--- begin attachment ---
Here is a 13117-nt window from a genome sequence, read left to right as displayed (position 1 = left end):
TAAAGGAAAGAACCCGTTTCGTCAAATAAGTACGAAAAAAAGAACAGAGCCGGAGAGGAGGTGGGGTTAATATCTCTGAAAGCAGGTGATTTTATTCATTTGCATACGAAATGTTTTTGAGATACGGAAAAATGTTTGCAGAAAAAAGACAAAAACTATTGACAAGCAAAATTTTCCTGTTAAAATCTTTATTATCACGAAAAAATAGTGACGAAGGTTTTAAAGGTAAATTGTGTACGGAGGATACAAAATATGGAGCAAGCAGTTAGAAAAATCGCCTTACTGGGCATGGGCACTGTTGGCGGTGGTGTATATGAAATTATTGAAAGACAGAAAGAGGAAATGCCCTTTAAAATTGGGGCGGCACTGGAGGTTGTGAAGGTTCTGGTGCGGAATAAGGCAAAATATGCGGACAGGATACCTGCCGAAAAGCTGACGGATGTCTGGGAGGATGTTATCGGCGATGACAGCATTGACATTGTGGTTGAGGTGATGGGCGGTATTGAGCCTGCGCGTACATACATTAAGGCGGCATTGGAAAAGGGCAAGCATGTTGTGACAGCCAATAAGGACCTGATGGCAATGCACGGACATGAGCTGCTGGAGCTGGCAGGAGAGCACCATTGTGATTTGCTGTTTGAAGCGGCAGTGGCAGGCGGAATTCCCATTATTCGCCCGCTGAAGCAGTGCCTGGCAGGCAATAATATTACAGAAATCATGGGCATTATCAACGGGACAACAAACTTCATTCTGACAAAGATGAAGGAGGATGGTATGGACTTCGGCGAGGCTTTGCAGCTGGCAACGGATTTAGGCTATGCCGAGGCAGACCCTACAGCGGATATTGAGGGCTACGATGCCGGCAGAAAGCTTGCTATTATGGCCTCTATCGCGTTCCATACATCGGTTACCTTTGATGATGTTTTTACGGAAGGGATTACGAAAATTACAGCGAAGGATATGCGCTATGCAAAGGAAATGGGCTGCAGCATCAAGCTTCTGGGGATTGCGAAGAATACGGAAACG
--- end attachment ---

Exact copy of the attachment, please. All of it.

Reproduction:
Here is a 13117-nt window from a genome sequence, read left to right as displayed (position 1 = left end):
TAAAGGAAAGAACCCGTTTCGTCAAATAAGTACGAAAAAAAGAACAGAGCCGGAGAGGAGGTGGGGTTAATATCTCTGAAAGCAGGTGATTTTATTCATTTGCATACGAAATGTTTTTGAGATACGGAAAAATGTTTGCAGAAAAAAGACAAAAACTATTGACAAGCAAAATTTTCCTGTTAAAATCTTTATTATCACGAAAAAATAGTGACGAAGGTTTTAAAGGTAAATTGTGTACGGAGGATACAAAATATGGAGCAAGCAGTTAGAAAAATCGCCTTACTGGGCATGGGCACTGTTGGCGGTGGTGTATATGAAATTATTGAAAGACAGAAAGAGGAAATGCCCTTTAAAATTGGGGCGGCACTGGAGGTTGTGAAGGTTCTGGTGCGGAATAAGGCAAAATATGCGGACAGGATACCTGCCGAAAAGCTGACGGATGTCTGGGAGGATGTTATCGGCGATGACAGCATTGACATTGTGGTTGAGGTGATGGGCGGTATTGAGCCTGCGCGTACATACATTAAGGCGGCATTGGAAAAGGGCAAGCATGTTGTGACAGCCAATAAGGACCTGATGGCAATGCACGGACATGAGCTGCTGGAGCTGGCAGGAGAGCACCATTGTGATTTGCTGTTTGAAGCGGCAGTGGCAGGCGGAATTCCCATTATTCGCCCGCTGAAGCAGTGCCTGGCAGGCAATAATATTACAGAAATCATGGGCATTATCAACGGGACAACAAACTTCATTCTGACAAAGATGAAGGAGGATGGTATGGACTTCGGCGAGGCTTTGCAGCTGGCAACGGATTTAGGCTATGCCGAGGCAGACCCTACAGCGGATATTGAGGGCTACGATGCCGGCAGAAAGCTTGCTATTATGGCCTCTATCGCGTTCCATACATCGGTTACCTTTGATGATGTTTTTACGGAAGGGATTACGAAAATTACAGCGAAGGATATGCGCTATGCAAAGGAAATGGGCTGCAGCATCAAGCTTCTGGGGATTGCGAAGAATACGGAAACG